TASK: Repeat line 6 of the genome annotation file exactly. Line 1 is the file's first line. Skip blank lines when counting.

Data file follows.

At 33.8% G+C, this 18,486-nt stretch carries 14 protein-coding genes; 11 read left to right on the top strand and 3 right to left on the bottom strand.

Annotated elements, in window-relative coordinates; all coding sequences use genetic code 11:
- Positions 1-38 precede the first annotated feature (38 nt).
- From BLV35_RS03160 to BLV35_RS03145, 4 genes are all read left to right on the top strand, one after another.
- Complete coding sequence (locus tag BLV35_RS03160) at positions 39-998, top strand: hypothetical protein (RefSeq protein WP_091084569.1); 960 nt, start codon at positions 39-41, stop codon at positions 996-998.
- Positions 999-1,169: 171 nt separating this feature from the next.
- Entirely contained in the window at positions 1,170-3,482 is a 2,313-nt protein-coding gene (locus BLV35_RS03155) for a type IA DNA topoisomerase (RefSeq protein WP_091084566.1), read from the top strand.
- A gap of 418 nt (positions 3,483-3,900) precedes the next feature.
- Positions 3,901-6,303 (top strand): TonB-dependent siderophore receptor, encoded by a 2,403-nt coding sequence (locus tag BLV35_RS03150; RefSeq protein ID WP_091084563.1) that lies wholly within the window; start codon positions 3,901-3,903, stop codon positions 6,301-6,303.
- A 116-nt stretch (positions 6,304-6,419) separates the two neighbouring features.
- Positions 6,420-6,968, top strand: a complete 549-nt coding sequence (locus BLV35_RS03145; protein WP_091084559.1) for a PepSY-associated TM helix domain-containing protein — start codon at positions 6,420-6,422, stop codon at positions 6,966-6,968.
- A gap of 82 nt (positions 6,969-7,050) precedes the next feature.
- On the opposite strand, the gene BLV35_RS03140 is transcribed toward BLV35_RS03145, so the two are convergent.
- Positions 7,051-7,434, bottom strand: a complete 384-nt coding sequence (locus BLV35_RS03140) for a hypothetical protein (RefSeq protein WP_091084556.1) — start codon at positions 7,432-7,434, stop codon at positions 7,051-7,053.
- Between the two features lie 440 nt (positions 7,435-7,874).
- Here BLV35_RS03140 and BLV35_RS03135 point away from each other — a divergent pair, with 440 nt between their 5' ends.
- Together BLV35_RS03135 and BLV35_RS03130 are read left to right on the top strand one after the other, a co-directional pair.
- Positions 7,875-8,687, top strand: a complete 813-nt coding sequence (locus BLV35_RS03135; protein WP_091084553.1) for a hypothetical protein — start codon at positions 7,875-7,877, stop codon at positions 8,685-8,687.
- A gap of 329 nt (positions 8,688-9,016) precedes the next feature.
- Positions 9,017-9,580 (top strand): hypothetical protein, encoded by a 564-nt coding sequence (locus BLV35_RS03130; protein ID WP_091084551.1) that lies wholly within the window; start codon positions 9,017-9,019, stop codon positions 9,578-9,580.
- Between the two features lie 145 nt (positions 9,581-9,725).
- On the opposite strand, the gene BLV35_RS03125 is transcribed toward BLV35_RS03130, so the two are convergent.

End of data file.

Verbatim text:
- Positions 999-1,169: 171 nt separating this feature from the next.